Statistical analysis

Statistical analysis was performed using R 4.0.2 (R Foundation for Statistical Computing, Vienna, Austria) software. Categorical variables were presented as frequencies and percentages and compared using the χ2 test or Fisher’s exact test. In contrast, continuous variables were presented as median with IQR and compared using the Mann-Whitney test. The final follow-up modified Rankin Scale (mRS) scores were compared using the ordinal mixed-effects regression models. First, variables associated with clinical and angiographic outcomes and were significant to 0.1 or less in the univariable regression models were selected for propensity score matching (PSM) analysis. Then, a 1:1 PSM with the nearest neighbor method, without replacement, and with a caliper=0.20 was used to match by the following covariates: age, gender, bifurcation, location, prior treatment, neck, height, dome width, daughter sac, incorporated branch, pretreatment antiplatelets, and last imaging follow-up. Results were deemed statistically significant if they had a p value ≤0.05.


Patient and aneurysm characteristics

A total of 676 patients with 691 intracranial aneurysms (529 unruptured and 162 ruptured) treated with the WEB device were included in this study. In both groups, women comprised most patients (73.9% vs 63.0%). Unruptured aneurysms had more difficult aneurysm characteristics: larger neck (4.00 mm vs 3.50 mm, p<0.001), larger maximal diameter (6.90 mm vs 6.30 mm, p=0.003), larger dome width (5.60 mm vs 4.60 mm) and larger height (6.9 mm vs 6.3 mm, p=0.009). The aspect ratio was slightly lower for the unruptured group (1.1 vs 1.3, p=0.006). Unruptured aneurysms had more prior treatments (8.2% vs 0%, p<0.001) and presence of a daughter sac (42.3% vs 26.4%, p<0.001). There was no significant difference between the two groups regarding smoking, location, presence of multiple aneurysms, dome to neck ratio, imaging modality (CTA, MRA or DSA) on last radiologic follow-up, and presence of an incorporated branch (table 1). The ruptured aneurysms had the following Hunt and Hess (HH) grades: HH1 23.5%, HH2 24.1%, HH3 29.0%, HH4 9.9%, HH5 10.5%, missing data (3.1%).

Table 1

Comparison of baseline characteristics between unruptured and ruptured aneurysms treated with the WEB device before propensity score matching

Treatment and outcomes

More patients in the unruptured arm were pretreated with antiplatelets (79.2% vs 13.8%, p<0.001). Ruptured aneurysms had longer procedure times than unruptured ones (91 min vs 78 min, p=0.003). The imaging follow-up time was longer for unruptured aneurysms (12 months vs 6.2 months, p<0.001). Immediate adequate occlusion (complete occlusion and remnant neck) rate was lower for unruptured aneurysms (42.5% vs 62.8%, p<0.001). There was no significant difference between the adequate occlusion rate at the last follow-up between unruptured and ruptured aneurysms (85.8% vs 84.3%, p=0.692). Follow-up imaging was done using different modalities: 50 CTA, 252 DSA, 192 MRA, 3 CTA and MRA, and 50 MRA and DSA. There were two aneurysms in the ruptured group that ruptured again just before final WEB deployment, but bleeding for both was arrested after WEB deployment. No permanent clinical sequelae resulted from these events and both patients had a good functional outcome on latest follow-up. There was no significant difference between unruptured and ruptured aneurysms concerning hemorrhagic complications (2.3% vs 5.0%, p=0.228) and thromboembolic complications (6.6% vs 11.1%, p=0.060). Although this did not reach statistical significance it is noticeable that the ruptured arm overall had almost twice the complications. At the last follow-up, the unruptured group had better clinical outcomes (p<0.001). No significant differences were seen concerning adjunctive coiling, retreatment, and mortality (table 2). After WEB implantation, no cases of aneurysms ruptures were seen in either the ruptured or unruptured groups. Table 3 describes the radiologic outcomes of the ruptured aneurysms according to site.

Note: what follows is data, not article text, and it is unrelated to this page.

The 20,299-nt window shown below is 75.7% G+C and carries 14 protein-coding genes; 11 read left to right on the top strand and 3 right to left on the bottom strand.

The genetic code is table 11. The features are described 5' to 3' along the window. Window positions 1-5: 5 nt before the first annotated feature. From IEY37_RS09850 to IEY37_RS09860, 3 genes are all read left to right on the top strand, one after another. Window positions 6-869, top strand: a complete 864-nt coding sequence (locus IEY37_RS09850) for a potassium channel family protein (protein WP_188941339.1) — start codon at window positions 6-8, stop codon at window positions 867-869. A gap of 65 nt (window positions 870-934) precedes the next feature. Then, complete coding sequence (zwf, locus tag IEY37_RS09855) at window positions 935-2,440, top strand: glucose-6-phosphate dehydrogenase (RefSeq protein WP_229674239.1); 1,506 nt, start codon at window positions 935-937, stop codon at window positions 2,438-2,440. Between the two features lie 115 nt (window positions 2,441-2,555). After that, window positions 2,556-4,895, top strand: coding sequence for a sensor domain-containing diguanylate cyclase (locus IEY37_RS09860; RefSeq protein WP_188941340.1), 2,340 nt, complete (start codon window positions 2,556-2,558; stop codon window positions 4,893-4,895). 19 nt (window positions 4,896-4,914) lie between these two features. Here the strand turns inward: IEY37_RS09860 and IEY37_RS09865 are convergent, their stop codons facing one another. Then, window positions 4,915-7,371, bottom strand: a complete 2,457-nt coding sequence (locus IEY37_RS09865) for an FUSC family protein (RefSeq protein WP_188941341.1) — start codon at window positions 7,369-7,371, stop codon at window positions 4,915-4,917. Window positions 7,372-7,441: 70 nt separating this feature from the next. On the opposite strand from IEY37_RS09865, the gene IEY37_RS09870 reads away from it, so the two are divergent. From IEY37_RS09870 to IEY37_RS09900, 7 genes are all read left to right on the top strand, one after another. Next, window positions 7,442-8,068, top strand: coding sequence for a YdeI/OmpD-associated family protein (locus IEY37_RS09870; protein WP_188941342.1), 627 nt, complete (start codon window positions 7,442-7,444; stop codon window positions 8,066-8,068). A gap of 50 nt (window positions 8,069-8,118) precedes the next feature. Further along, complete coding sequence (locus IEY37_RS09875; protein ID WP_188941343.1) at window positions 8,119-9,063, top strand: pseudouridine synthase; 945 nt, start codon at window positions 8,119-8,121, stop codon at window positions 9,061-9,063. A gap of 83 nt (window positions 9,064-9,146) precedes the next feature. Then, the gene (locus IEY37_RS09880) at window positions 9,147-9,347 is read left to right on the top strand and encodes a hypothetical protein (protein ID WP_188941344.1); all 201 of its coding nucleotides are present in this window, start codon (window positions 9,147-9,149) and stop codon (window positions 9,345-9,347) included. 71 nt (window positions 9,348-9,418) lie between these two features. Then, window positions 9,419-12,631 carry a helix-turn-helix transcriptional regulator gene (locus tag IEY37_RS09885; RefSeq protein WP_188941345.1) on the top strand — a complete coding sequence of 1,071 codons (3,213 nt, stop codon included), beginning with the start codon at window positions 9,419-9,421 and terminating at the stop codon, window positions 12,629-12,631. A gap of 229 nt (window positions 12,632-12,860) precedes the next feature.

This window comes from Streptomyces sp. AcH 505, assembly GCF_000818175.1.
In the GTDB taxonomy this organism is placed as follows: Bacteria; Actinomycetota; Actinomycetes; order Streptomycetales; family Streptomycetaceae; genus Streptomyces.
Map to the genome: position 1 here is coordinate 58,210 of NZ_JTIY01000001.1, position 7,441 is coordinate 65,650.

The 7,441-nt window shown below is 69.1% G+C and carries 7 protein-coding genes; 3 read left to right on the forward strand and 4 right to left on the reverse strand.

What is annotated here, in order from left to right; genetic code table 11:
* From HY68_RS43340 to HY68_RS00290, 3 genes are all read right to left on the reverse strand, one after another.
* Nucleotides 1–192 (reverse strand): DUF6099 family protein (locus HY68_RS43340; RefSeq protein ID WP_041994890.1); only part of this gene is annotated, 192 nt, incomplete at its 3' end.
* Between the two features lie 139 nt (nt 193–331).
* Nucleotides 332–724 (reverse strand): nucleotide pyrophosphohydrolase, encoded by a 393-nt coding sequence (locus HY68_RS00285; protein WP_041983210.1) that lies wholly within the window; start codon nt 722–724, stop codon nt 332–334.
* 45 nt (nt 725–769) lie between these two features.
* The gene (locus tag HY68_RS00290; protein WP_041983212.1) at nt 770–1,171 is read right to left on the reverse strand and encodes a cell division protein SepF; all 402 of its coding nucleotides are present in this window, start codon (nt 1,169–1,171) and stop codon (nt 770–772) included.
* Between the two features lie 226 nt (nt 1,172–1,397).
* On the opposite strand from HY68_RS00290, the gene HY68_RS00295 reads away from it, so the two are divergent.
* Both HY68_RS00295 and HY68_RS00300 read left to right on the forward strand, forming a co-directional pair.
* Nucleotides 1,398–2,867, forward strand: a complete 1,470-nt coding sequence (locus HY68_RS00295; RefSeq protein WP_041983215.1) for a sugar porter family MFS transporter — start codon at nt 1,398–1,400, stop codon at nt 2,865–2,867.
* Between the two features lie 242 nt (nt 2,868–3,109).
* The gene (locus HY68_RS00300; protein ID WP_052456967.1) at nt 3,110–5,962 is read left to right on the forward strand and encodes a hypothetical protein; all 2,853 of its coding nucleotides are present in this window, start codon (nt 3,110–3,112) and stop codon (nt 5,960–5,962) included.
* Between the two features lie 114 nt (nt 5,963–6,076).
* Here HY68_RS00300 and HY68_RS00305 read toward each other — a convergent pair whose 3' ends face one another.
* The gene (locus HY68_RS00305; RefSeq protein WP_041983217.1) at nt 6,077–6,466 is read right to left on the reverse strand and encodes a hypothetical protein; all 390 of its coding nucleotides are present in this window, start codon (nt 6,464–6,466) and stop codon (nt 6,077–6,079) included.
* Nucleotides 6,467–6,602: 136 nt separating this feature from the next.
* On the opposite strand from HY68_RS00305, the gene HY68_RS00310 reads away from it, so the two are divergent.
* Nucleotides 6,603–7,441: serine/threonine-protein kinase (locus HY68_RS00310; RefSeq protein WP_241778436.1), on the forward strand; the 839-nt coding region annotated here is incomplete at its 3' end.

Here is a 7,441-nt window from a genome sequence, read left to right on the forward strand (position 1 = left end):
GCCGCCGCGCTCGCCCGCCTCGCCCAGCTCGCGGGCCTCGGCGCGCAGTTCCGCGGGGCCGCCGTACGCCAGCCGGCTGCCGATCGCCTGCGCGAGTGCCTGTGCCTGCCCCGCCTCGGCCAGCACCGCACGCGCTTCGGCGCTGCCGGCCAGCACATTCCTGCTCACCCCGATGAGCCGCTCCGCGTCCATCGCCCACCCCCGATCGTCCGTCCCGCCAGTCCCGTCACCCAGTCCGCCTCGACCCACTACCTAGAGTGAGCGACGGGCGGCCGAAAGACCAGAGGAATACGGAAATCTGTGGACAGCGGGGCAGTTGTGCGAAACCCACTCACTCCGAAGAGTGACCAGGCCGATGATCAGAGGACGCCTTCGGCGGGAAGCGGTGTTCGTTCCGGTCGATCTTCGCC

Table 2

Treatment outcome of unruptured and ruptured aneurysms using web device before propensity score matching

Table 3

Comparison in outcomes between ruptured aneurysms according to location of aneurysm

Propensity score matching

PSM resulted in 55 matched pairs. There was no significant difference of adequate occlusion at the latest follow-up (94.4% vs 83.3%, p=0.066) and immediate adequate occlusion was similar (50.9% vs 53.7%, p=0.771). Ruptured aneurysms had longer procedure times (93.5 mins vs 63.5 mins, p<0.001). No significant difference was found in terms of procedure length, adjunctive coiling, immediate blood flow stagnation, retreatment rate, mortality, and complications (online supplemental tables 1 and 2).